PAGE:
Survey of Art 100-03
Paper #2 Compare & Contrast
The pieces of art I chose to compare and contrast both have a subject matter of trees. The first one is titled, “Out of the Woods” by Karen Lohrke Kaiser. This is an oil and charcoal piece done on paper with dimensions of 32’x 40’ and abstract in appearance. This was created sometime in 2014 and is currently located in the Corner Gallery in Boswell Hall. The second piece is titled, “Transition” by Peggy Ann Thompson. This is an oil on canvas piece with dimensions of 24’x 36’ and is also abstract in appearance. It was created on September 12, 2014 during an Art walk in Coeur d’Alene and is currently located at the Painters Chair Gallery. When I look at Kaiser’s piece, I see a representation of a forest with barren trees in the season of winter. It appears to be a cloudy day towards the evening time with a fog hovering and floating throughout the trees and resting on the ground. There are only a few patches of light where it seems as though the sun may be trying to peek through the fog. The ground appears to be completely bare with only small patches of grass or piles around the bottom of the trees.
A monochromatic color scheme is used to portray the mood of the piece, which to me seems to be a bit of eeriness and calmness combined, as well as show the dreariness of the day. There are hints of purple throughout the piece mixed with the colors of grey to reveal the time of day and the last of the sunlight reflecting off of the fog and fading into the evening. Since there is little color used, it forces the viewer to feel more of the texture of the air which to me feels damp and cool and also a bit muggy. The color of the fog contrasted with the boldness of the trees creates unity in the artwork. The piece is asymmetrical in balance, as all four corners are not identical. However, the way that the trees are distributed and how the fog surrounds the entire piece being in every corner, bring an overall balance to it. The lightness of the fog contrasted with the depth and boldness of the tress bring a sense of balance as well.
The artist used charcoal to draw the barren trees which give them a dramatic look. The trees towards the front of the piece are drawn with a thicker vertical line and become thinner as you look into the woods to achieve a sense of depth. They become lighter in appearance as they continue back, which adds perspective. The variations of line thickness in the trees support the illusion of distance between them. The artist also used small patches of white throughout the piece to portray areas of light that may be peeking through the fog.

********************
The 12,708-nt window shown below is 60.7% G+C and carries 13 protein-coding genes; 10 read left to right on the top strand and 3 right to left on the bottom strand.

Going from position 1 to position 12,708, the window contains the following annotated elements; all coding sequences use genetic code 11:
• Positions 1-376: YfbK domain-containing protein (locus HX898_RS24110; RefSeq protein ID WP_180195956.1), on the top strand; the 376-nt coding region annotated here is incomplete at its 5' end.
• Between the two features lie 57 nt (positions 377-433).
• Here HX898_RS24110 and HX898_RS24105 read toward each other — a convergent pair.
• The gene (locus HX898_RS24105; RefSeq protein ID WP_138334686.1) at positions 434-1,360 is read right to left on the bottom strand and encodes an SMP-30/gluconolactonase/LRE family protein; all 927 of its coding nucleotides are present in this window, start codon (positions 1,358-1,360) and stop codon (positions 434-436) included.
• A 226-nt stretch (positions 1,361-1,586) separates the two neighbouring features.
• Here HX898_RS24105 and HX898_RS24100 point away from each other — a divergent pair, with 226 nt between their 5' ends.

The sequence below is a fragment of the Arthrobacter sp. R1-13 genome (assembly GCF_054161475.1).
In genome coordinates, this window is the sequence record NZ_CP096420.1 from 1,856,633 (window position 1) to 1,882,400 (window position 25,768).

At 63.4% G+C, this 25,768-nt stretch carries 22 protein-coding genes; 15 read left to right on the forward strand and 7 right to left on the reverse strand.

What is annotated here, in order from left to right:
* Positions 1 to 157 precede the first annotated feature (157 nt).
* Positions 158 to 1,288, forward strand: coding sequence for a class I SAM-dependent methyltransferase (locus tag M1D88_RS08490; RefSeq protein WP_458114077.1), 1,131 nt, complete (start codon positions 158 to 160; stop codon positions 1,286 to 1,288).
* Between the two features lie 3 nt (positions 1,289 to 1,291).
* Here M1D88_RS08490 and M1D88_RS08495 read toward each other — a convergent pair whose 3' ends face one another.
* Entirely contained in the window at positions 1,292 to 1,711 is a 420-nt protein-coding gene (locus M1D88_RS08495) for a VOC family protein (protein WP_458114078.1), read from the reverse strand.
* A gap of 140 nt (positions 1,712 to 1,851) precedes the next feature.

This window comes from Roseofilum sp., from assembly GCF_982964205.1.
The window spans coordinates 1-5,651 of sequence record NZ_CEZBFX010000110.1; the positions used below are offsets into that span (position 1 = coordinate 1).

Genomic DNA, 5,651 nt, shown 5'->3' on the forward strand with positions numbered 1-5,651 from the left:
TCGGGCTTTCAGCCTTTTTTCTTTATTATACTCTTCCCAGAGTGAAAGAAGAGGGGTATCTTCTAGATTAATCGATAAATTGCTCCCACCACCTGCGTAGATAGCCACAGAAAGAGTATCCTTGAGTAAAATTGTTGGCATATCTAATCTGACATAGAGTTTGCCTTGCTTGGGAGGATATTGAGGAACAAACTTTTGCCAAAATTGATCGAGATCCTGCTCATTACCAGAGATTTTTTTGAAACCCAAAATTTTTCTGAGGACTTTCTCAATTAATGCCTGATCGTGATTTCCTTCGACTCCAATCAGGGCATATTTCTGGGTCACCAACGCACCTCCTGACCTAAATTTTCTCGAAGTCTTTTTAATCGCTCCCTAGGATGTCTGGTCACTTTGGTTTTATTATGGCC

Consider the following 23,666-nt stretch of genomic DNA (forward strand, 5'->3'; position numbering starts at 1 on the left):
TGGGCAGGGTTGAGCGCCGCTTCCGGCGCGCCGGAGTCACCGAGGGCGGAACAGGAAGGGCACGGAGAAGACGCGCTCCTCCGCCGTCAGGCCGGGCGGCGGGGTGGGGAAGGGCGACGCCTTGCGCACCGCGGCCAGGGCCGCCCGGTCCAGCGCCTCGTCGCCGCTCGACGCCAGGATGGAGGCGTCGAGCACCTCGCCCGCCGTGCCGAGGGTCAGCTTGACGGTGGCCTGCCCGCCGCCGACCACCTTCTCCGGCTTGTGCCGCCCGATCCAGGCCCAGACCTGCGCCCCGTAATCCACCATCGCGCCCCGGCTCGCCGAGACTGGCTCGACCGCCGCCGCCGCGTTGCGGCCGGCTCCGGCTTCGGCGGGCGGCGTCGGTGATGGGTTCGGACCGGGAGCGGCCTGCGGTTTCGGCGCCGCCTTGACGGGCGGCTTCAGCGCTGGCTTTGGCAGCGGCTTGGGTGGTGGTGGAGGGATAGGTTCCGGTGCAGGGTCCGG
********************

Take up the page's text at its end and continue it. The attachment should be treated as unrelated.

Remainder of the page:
The second piece, “Transition” is a beautiful representation of the season of fall here in the inland Northwest. When I look at it I see a dirt path in a wooded area surrounded by vibrant birch or red maple trees with their leaves bright in transition, with leaves falling from the trees onto the ground and beginning to cover the pathway. As you look beyond the trees and further down the pathway, it appears to be a hill or mountain side covered with rich green pine trees off in the distance.
The artist uses a palette knife to create an almost a 3-dimmensional affect on the surface. It creates an edge on the leaves that make them pop out and appear to almost come off of the canvas. A very vibrant color scheme was used to paint the leaves colors of yellow, red and orange, while the hillside in the distance was painted with deep colors of green and hints of blue. Just above the trees there is a small patch of white portraying the color of the sky above. The colors of the trees in the distance make the warm hues of the trees in the foreground pop. The varying of the bright and dark contrast in the trees gives a feeling of depth and dimension.
The technique of the palette knife gives a rough texture to the piece. It appears to be very thick. When I look at it, I can hear the rustling sound of the leaves blowing in